Google will have similar problems with Fuchsia. Google is in trouble as a company if GDPR becomes more widespread. Google is a company that has failed a lot more than it has succeeded. It's core product and the ad platform that grew out of it are fantastic. Beyond that, not sure anything else has been a huge success. G-Suite has been growing, but there's no evidence that its pricing structure is profitable without the bigger Google services subsidizing - and Office 365 has been growing just as fast and likely faster.


            Google has made a lot of things work by using their massive ad revenue to help subsidize other products. But what if that pool begins to shrink? Time will tell, though I've talked to several people that believe we'll see a massive hit to Google revenues and profits after the first full quarter under GDPR in the EU. They suspect Amazon will also take a major hit, though not as big.


            If other nations begin adopting the same type of laws, both Google and Amazon could be hit hard. Then - who knows? Would Google even bother with Android if they can't get any data from it? Would they still do G-Suite for schools if they can't get data (and that has been a concern)? Anonymized data doesn't really interest them.


            As people ask for greater privacy controls, companies like Google AND Amazon face a crossroads. Amazon will still be big, but they will have a lot fewer tools to push products you're interested in or fill an add based on Google's data. There's also concerns about AWS on a global scale. I know potential clients in the EU are very leery of Amazon and Google. IBM is beginning to surge in the Cloud.


            I actually would not be surprised if AWS falters and over the next five years the two big Cloud companies that emerge are Microsoft and IBM. IBM is playing hard to expand their global reach and pushing a ton into the cloud and their AI tools. I believe they may be passing Google soon as #3 and they are getting aggressive.

          • Avatar

            skane2600

            In reply to jdmp10:

            Is there anything intrinsic to Android that violates the GDPR? I doubt it. It might impact Google's ability to profit from it, but that's a different issue.

            • Avatar

              jrickel96

              In reply to skane2600:

              The way it reports your personal data and allows companies to very easily grab data off your phone, even without you authorizing it. There have been numerous cases where photo data, usage data, etc has been able to be gotten from Android, even newer builds. Google has shown no ability to control it.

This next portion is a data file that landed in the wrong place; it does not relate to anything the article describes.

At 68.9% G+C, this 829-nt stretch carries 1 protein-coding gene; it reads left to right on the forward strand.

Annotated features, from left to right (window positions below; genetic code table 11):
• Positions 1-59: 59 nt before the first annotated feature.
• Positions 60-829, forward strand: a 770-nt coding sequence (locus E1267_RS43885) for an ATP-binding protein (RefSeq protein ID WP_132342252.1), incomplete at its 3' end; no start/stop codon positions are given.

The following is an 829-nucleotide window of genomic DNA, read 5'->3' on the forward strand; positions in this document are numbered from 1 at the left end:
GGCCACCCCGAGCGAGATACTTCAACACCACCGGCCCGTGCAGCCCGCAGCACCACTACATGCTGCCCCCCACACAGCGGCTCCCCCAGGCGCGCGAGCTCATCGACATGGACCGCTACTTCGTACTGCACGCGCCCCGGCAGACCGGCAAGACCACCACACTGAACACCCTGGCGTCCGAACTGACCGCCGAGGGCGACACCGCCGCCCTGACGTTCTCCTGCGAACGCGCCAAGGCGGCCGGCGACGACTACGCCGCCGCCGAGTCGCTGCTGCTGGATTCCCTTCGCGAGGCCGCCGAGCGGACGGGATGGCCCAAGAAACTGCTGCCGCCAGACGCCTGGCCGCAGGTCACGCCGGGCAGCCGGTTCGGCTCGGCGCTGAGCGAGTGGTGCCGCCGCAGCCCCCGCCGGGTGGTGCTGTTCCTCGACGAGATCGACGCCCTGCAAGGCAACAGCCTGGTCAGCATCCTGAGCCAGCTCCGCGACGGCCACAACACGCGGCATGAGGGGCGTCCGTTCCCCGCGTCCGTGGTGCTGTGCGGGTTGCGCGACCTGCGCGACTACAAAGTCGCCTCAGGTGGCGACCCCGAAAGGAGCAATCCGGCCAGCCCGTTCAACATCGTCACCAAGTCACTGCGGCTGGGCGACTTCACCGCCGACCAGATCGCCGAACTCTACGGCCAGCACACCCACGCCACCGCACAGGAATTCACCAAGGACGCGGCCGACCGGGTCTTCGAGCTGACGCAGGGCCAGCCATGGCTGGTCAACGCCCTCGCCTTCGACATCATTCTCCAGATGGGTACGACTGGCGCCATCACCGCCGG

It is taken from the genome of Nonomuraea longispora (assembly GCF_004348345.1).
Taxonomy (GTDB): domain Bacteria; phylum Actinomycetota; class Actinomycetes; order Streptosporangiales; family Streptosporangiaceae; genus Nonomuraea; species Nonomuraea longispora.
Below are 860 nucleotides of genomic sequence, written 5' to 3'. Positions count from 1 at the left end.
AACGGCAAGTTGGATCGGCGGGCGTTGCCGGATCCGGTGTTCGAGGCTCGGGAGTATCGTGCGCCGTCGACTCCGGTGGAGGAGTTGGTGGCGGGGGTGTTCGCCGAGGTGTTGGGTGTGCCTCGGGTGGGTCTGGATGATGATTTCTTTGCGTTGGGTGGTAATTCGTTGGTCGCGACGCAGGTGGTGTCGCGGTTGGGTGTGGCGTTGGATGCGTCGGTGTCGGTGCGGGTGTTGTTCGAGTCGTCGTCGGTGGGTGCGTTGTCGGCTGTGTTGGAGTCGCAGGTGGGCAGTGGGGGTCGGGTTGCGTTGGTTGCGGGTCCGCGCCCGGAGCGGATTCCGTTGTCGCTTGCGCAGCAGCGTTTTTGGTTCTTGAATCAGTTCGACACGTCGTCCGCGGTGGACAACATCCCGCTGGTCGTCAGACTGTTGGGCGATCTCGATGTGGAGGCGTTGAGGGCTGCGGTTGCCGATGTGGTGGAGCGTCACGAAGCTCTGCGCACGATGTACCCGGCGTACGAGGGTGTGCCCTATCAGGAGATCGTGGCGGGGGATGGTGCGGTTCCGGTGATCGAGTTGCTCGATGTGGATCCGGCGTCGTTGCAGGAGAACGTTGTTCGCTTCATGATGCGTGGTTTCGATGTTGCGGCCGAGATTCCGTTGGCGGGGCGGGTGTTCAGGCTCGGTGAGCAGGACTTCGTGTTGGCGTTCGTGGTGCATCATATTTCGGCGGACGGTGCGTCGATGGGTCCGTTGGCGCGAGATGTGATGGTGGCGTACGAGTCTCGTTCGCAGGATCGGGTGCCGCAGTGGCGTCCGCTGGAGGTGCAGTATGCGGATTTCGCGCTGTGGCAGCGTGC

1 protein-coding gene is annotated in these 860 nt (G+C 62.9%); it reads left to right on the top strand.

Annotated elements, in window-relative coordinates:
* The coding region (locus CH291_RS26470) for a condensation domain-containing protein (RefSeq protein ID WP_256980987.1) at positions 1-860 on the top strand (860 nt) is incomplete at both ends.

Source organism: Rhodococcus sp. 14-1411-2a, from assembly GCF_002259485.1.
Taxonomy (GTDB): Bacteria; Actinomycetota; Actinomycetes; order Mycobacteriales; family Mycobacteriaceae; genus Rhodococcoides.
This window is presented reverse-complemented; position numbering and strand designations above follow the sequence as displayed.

Since they make the OS, if anyone finds a backdoor to get personal information and fails to inform, Google can be held liable under GDPR.


              Android also reports your movements to Google, your search data, etc. It is an important part of Google getting info for ad targeting.


              Microsoft has now committed to enforcing GDPR globally. The pressure will be on Google to do the same, but I they do then they will likely see their profits plummet, their stock price plunge, and their market cap nosedive. The potential exists for Google to be a shell of its current self within a few years. Amazon also has a hill to climb, though not as big as Google.

              • Avatar

                skane2600

                In reply to jrickel96:

                The responsibility Google has for what third-party apps do even if they exploit holes in Android security is murky. There are less subtle issues in GDPR that will take years to litigate.


                The issue of data gathering is, for the most part, just an extension of Google's issue with their services when accessed from a PC or Mac. It's not unique to Android.


                While Google is more dependent on ad revenue than some companies, strict enforcement of GDPR will place the same limitations on competitors as well. This will affect Microsoft too.

                • Avatar

                  jrickel96

                  In reply to skane2600:

                  It will, but minimally. It will affect companies where the consumer IS the product the most. Amazon and Google are likely to be battered long term.


                  Microsoft has taken the lead here and stated that they will use GDPR rules globally, not just in Europe. That will likely create pressure on both Amazon and Google over the long term, but both are in a bad place when it comes to ensuring data privacy since both profit greatly off using personal data for targeting.


                  More multi-billion fines from the EU are likely incoming for Google and I expect at some point the US will pass privacy legislation, further hurting Google's bottom line.


                  Expectations are that Google will have to begin charging more for services that are currently subsidized - education, G-Suite, etc. There are some places they can do okay with if they anonymize data (like location based ad sourcing), but targeting based on history for ads will be a problem and dramatically reduce profit in their main revenue source.


                  Again, do not be surprised to see Microsoft and IBM emerge as the big players in cloud and big data over the next five years with Amazon and Google greatly diminished. The latter two are not ready for privacy concerns and do not appear to have any strong profitability plans that do not have serious privacy concerns - including issues with their assistants.